• Post category:2021 / News
  • Reading time:4 mins read
10 May 2021 | By Tamryn Venter

Alien pests of agriculture cause billions of Rands’ worth of damage to South African crops every year. Knowledge on which pests could pose a threat in the future is vital to inform South Africa’s biosecurity.

One such agricultural pest is the wheat curl mite (Aceria tosichella), a pest of cereal crops, such as maize and wheat. The mite has been introduced to many parts of the world, where it has caused extensive wheat yield losses. While some of this damage is caused by the mite itself, the majority is caused by the viruses it transmits, for example, wheat streak mosaic virus. This virus has caused wheat yield to be reduced by up to 99% in some parts of the United States of America (USA). Despite having a wide global distribution, neither the wheat curl mite, nor its viruses, have been reported in South Africa.

In order to determine if measures need to be put in place to prevent the introduction of wheat curl mite, Ms Tamryn Venter, a student at the University of Pretoria, along with Prof. Mark Robertson (C∙I∙B  Core Team Member), Dr Davina Saccaggi (researcher at Department of Agriculture, Land Reform and Rural Development), and Dr Katelyn Faulkner (researcher at South African National Biodiversity Institute), examined whether the mite is likely to be introduced to and establish in South Africa.

Wheat curl mite could be transported to South Africa on grass growing in imported pot plants, or on imported seeds and live tissues of host plants. Therefore, the researchers used import data for these pathways to determine whether they link South Africa to parts of the world where the mite is present. A species distribution model for the mite was developed, using occurrence records and climatic variables that are important for the mite’s survival. The results of this model were used alongside data on wheat and maize production to determine whether wheat curl mite could establish in South Africa where its hosts are grown.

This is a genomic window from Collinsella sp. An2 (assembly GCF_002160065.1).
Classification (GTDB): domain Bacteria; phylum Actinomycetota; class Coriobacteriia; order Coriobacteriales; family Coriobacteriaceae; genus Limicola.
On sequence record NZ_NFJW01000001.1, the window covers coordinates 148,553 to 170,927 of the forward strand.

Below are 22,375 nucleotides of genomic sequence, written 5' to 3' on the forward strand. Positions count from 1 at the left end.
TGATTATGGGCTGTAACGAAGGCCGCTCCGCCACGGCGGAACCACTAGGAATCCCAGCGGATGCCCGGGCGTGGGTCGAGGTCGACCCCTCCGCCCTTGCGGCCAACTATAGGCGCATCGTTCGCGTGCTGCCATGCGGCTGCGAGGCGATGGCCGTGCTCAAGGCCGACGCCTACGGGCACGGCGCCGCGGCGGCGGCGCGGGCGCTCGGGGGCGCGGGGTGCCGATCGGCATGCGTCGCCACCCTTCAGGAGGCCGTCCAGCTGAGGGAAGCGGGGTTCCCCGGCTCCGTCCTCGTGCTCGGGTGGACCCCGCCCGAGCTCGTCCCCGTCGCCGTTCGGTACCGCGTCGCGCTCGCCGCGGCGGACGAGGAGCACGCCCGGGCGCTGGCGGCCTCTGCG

The study, which was recently published in African Zoology, shows that the wheat curl mite could be introduced to South Africa in the future. The mite is most likely to be introduced to South Africa as a contaminant of maize imports from Argentina, Brazil, Uruguay and USA; on live plant imports from China and Germany; and on seed imports from Brazil and Australia.

Potential pathways: areas that are suitable for the wheat curl mite and where host crops are grown

The study also shows that parts of South Africa are climatically suitable for the wheat curl mite, and that the mite’s host crops are grown in some of these suitable areas. Therefore, if the wheat curl mite is introduced, it is likely to establish and cause extensive damage to agriculture.

Tamryn says, “Our results clearly show that the wheat curl mite could pose a threat in South Africa, and so we recommend that the mite be considered for inclusion in South Africa’s import conditions as a quarantine pest for the highlighted imports. Similar research on other agricultural pests is also required to assess their likelihood of being introduced and establishing in South Africa.”

See full article here:

Venter, T.S., Robertson, M.P., Saccaggi, D.L. and Faulkner, K.T., 2021. The wheat curl mite (Aceria tosichella, Prostigmata: Eriophyidae) could establish in South Africa. African Zoology, 56:1, 17-24, DOI: 10.1080/15627020.2020.1845794

For more information, contact Tamryn Venter at tamrynsventer@gmail.com